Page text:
Current Projects include full-coverage archaeological settlement pattern survey, landscape investigation, and geoarchaeological research to explore relationships between climatic fluctuation, landscape change, and the formation of the Prehistoric Purépecha (Tarascan) Empire (A.D. 1350-1520).
The Lake Pátzcuaro Basin is a critical cultural region of México that has seen limited archaeological research. At the time of European contact the region was the core of the Purépecha (Tarascan) Empire with a dense population, centralized settlement system, social stratification, and a highly engineered environment.
The Lake Pátzcuaro Archaeological Project is an innovative program of research focused on:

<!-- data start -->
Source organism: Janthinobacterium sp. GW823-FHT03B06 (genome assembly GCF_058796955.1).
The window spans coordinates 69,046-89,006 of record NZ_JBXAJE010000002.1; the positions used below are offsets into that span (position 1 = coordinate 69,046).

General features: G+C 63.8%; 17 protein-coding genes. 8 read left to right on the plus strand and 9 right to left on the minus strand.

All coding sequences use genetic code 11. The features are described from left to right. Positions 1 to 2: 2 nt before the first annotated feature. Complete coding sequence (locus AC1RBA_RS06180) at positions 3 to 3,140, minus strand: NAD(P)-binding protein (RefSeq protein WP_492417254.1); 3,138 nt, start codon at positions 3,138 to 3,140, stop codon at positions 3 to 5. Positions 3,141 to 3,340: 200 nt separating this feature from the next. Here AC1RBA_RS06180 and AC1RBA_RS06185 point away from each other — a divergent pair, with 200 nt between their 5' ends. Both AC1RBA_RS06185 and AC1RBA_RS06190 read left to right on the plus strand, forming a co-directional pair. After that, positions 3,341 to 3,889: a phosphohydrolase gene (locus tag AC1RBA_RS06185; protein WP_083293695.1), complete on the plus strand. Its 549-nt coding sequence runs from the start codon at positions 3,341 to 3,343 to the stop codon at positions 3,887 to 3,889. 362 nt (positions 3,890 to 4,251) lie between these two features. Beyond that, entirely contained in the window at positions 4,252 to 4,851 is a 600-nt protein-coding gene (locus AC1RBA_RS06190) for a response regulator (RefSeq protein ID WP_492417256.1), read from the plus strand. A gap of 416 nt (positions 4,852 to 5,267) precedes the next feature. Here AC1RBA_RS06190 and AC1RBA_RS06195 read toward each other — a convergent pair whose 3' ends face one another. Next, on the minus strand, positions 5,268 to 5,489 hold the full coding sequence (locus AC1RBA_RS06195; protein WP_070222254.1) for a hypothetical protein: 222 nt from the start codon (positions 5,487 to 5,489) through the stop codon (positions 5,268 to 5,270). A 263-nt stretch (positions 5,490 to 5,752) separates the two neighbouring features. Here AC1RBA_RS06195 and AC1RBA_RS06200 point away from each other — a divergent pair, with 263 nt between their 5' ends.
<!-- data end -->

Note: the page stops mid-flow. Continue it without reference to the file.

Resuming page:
Better understanding the development of prehistoric societies in the region.
Exploring relationships between cultural development and climate change.
Elucidating the human role in landscape change.
Providing prehistoric case studies that can aid modern conservation in the region.
In 2007/2008 Chris Fisher conducted an archaeological survey of the former island of Apúpato identifying over 15 areas of prehispanic occupation, along with hundreds of agricultural terraces and other features.